A special acknowledgment is also given to the participants in the Industrial Control System (ICS) Security Project who have put forth significant effort in helping to augment the security controls in NIST Special Publication 800-53 for industrial controls systems. These participants include: Keith Stouffer (NIST), Stu Katzke (NIST), and Marshall Abrams (Mitre Corporation) from the ICS Security Project Development Team; federal agencies participating in the ICS workshops; and individuals and organizations from the public and private sector ICS community providing thoughtful and insightful comments on the proposed augmentations.


FIPS 200, Minimum Security Requirements for Federal Information and Information Systems, is a mandatory, non-waiverable standard developed in response to the Federal Information Security Management Act of 2002. To comply with the federal standard, agencies must first determine the security category of their information system in accordance with the provisions of FIPS 199, Standards for Security Categorization of Federal Information and Information Systems, and then apply the appropriate set of baseline security controls in NIST Special Publication 800-53 (as amended), Recommended Security Controls for Federal Information Systems. Agencies have flexibility in applying the baseline security controls in accordance with the tailoring guidance provided in Special Publication 800-53. This allows agencies to adjust the security controls to more closely fit their mission requirements and operational environments.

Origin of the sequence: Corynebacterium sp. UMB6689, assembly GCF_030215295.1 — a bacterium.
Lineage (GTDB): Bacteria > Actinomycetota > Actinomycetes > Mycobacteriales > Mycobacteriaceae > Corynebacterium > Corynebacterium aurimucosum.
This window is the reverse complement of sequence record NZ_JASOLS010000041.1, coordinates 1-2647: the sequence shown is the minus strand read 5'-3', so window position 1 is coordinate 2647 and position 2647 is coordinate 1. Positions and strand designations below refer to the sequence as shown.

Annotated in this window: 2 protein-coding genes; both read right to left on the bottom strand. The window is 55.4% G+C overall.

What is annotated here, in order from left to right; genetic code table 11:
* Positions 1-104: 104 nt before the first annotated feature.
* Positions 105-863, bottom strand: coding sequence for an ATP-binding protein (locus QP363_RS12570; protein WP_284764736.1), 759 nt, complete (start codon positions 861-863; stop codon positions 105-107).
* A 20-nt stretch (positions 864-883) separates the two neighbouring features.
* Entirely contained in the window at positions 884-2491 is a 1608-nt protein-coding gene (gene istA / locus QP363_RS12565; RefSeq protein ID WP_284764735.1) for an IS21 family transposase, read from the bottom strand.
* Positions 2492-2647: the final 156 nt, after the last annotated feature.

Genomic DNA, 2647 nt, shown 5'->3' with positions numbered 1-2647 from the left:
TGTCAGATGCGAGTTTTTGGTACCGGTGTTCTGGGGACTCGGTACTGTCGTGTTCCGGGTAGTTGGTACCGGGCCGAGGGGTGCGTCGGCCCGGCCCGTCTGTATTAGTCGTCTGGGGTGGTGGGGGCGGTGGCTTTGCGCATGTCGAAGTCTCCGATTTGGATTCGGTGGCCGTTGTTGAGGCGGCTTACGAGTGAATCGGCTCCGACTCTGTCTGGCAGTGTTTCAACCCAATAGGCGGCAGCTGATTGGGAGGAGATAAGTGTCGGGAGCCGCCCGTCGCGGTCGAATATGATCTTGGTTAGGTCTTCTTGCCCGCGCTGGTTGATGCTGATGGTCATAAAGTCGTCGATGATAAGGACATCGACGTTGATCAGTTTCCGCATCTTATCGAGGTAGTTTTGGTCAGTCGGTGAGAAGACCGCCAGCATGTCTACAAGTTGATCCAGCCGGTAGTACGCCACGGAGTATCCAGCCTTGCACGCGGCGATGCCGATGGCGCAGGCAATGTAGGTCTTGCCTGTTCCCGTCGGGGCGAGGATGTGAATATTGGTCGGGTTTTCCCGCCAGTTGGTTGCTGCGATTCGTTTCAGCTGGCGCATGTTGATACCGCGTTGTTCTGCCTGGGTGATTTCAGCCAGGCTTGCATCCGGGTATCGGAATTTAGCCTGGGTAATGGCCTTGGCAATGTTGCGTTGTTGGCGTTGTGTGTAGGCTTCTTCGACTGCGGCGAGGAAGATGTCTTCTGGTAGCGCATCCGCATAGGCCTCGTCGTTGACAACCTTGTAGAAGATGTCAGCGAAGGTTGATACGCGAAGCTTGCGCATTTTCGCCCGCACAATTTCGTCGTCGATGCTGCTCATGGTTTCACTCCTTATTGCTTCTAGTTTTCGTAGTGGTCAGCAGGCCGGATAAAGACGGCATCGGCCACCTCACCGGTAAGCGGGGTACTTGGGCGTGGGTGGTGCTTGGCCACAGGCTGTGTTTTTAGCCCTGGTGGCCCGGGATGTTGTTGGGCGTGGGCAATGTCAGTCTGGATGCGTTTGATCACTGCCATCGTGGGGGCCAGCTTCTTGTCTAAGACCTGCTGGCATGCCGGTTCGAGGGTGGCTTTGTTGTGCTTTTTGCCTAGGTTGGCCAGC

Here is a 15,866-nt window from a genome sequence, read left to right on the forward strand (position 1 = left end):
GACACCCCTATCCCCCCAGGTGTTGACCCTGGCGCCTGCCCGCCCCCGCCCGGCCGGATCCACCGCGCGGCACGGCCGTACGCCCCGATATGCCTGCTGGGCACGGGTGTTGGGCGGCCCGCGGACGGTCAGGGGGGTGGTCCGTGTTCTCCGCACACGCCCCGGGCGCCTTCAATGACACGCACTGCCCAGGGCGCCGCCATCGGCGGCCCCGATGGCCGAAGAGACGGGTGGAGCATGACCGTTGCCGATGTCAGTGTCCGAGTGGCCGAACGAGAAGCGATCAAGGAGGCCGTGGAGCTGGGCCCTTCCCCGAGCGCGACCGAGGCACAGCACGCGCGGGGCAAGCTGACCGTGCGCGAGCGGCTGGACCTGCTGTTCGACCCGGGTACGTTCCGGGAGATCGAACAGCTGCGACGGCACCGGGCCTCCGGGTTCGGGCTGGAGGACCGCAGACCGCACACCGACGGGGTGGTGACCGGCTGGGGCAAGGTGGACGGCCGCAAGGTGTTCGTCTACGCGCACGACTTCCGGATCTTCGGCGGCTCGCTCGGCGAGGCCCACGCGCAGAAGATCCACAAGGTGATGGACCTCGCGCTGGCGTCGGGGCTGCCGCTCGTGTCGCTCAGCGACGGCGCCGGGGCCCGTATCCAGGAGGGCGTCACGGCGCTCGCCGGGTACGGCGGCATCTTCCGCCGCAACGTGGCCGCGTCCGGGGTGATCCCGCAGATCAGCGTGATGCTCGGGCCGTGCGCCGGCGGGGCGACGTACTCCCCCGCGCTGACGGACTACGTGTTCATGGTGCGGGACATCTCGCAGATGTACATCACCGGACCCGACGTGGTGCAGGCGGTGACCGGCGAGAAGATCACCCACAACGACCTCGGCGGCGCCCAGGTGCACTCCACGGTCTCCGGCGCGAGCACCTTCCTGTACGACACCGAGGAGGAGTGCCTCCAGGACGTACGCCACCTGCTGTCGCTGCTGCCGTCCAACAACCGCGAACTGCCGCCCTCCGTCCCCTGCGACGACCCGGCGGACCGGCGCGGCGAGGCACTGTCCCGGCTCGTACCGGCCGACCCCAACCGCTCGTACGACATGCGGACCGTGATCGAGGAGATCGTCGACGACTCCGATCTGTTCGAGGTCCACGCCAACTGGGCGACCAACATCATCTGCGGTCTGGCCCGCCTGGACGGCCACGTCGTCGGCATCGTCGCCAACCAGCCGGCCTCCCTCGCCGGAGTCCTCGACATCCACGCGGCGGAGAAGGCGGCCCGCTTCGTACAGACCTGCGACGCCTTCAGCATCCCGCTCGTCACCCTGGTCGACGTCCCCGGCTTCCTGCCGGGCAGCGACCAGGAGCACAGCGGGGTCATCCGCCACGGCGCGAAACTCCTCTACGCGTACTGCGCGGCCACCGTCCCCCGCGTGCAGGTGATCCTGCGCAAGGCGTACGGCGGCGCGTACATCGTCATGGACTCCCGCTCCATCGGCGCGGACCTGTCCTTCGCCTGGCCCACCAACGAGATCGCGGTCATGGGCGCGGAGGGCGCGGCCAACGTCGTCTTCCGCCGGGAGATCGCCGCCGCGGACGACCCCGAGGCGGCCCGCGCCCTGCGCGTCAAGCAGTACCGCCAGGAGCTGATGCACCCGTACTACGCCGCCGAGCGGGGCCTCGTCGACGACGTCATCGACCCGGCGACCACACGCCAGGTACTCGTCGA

The combination of FIPS 200 and NIST Special Publication 800-53 requires a foundational level of security for all federal information and information systems. The agency's risk assessment validates the security control set and determines if any additional controls are needed to protect agency operations (including mission, functions, image, or reputation), agency assets, individuals, other organizations, or the Nation. The resulting set of security controls establishes a level of "security due diligence" for the federal agency and its contractors.